LANSING, Mich. (NEWSCHANNEL 3) - The state of Michigan suspended the license of Saginaw physician Amaning Sarkodie for alleging overprescribing addictive opioids to patients for unlawful medical purposes.
An investigation by the Michigan Department of Licensing and Regulatory Affairs (LARA) found Sarkodie authorized 20,000 controlled substance prescriptions.
Cracking down on medical professionals who over prescribe dangerous drugs is a recommendation by a drug task force assigned by Governor Rick Snyder and more doctors could end up under the microscope as the state fights the opioid epidemic.
Political Reporter Nick Minock spoke with LARA on how they are reducing addictive drugs from getting in the hands of those who shouldn't have them.
Director of the Bureau of Professional Licensing Kim Gaedeke said they suspended the license of a Saginaw physician.
She said, "This particular doctor, we have evidence was overprescribing."
Sarkondie is one of many Michigan doctors caught in the act of overprescribing by LARA.
In order to prevent prescription drug abuse, Gaedeke recently relaunched the Michigan Automated Prescription System (MAPS) to give doctors the tools they need to see if patients are receiving controlled substances from other providers.
Gaedeke said, “By fully replacing the system, what use to take 5 to 10 minutes to run a patient report for prescribers, it now takes less than a second to run that report."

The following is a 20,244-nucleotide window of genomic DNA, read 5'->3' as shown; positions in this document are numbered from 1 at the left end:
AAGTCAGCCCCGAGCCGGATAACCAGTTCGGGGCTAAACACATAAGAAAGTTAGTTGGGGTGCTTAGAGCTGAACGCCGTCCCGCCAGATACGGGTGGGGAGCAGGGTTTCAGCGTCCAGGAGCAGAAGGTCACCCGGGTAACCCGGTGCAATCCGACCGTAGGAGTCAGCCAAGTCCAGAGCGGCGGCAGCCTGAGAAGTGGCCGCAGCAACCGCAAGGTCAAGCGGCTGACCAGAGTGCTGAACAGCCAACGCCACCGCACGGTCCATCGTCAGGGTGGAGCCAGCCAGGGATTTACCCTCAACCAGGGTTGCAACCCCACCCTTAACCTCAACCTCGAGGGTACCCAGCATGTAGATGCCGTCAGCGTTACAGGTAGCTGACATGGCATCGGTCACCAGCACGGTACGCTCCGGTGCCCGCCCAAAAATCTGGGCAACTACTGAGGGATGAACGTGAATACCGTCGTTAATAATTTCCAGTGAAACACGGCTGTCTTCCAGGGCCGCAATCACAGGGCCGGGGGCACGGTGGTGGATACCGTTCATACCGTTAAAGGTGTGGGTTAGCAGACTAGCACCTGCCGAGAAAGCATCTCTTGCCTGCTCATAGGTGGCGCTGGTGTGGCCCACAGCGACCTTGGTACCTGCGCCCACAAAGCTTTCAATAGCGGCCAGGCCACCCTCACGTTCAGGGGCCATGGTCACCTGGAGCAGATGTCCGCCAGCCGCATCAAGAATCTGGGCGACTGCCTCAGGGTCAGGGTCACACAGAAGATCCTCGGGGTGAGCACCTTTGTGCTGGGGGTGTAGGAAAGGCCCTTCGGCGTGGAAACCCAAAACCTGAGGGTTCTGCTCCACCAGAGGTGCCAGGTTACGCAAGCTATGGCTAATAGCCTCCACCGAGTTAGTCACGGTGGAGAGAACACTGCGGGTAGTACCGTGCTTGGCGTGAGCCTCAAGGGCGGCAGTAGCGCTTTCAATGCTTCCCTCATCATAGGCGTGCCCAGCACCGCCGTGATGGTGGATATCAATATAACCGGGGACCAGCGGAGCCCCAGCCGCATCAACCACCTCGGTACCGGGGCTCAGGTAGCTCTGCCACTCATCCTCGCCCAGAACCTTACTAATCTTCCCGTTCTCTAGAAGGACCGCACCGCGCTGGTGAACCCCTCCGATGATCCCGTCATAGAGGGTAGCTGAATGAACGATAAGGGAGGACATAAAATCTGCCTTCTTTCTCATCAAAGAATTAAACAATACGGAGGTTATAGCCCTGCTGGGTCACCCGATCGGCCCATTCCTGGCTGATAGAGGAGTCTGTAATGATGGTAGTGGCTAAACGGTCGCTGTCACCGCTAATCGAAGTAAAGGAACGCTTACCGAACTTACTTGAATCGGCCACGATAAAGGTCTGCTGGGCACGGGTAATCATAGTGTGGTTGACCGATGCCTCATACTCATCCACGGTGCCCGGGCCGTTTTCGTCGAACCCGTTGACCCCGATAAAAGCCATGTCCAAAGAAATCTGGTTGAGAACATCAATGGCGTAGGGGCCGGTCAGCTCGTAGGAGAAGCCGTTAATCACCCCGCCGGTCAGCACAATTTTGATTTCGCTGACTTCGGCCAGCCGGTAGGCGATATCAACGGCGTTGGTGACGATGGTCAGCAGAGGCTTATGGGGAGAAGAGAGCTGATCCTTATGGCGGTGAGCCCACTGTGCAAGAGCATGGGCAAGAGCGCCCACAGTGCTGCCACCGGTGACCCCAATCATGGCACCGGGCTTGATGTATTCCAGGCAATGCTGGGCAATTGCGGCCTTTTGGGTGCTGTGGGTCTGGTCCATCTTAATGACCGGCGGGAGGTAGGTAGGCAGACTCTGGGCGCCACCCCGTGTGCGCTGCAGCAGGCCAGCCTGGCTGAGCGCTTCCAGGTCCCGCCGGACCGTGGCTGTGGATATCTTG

The new face lift of MAPS also allows LARA to flag doctors who overprescribe dangerous drugs.
Gaedeke said, "What we currently have is mandated reporting."
Doctors aren't mandated to check MAPS before prescribing, but that won't be the case if a bill introduced by Senator Tonya Schuitmaker, (R-26th District) gets the green light.
Schuitmaker said, "So that every prescriber of MAPS goes to check to find out if what they are prescribing is schedule 2 to 5 opioid. This will cut down on the two problems we face: one doctor shopping and two pill mills."
Gaedeke said MAPS is a central key piece to fighting the opioid epidemic.
The Michigan State Medical Society isn't on board with Schuitmaker's bill just yet. They said they don't want doctors to enter information to two different systems.
Colin Ford, with the Michigan State Medical Society, said, “We want to try to really focus the doctors time on treating the patient and not necessarily doing mandate where the benefit is minimal. We want to strike the right balance so we are working with her and we think we will get there."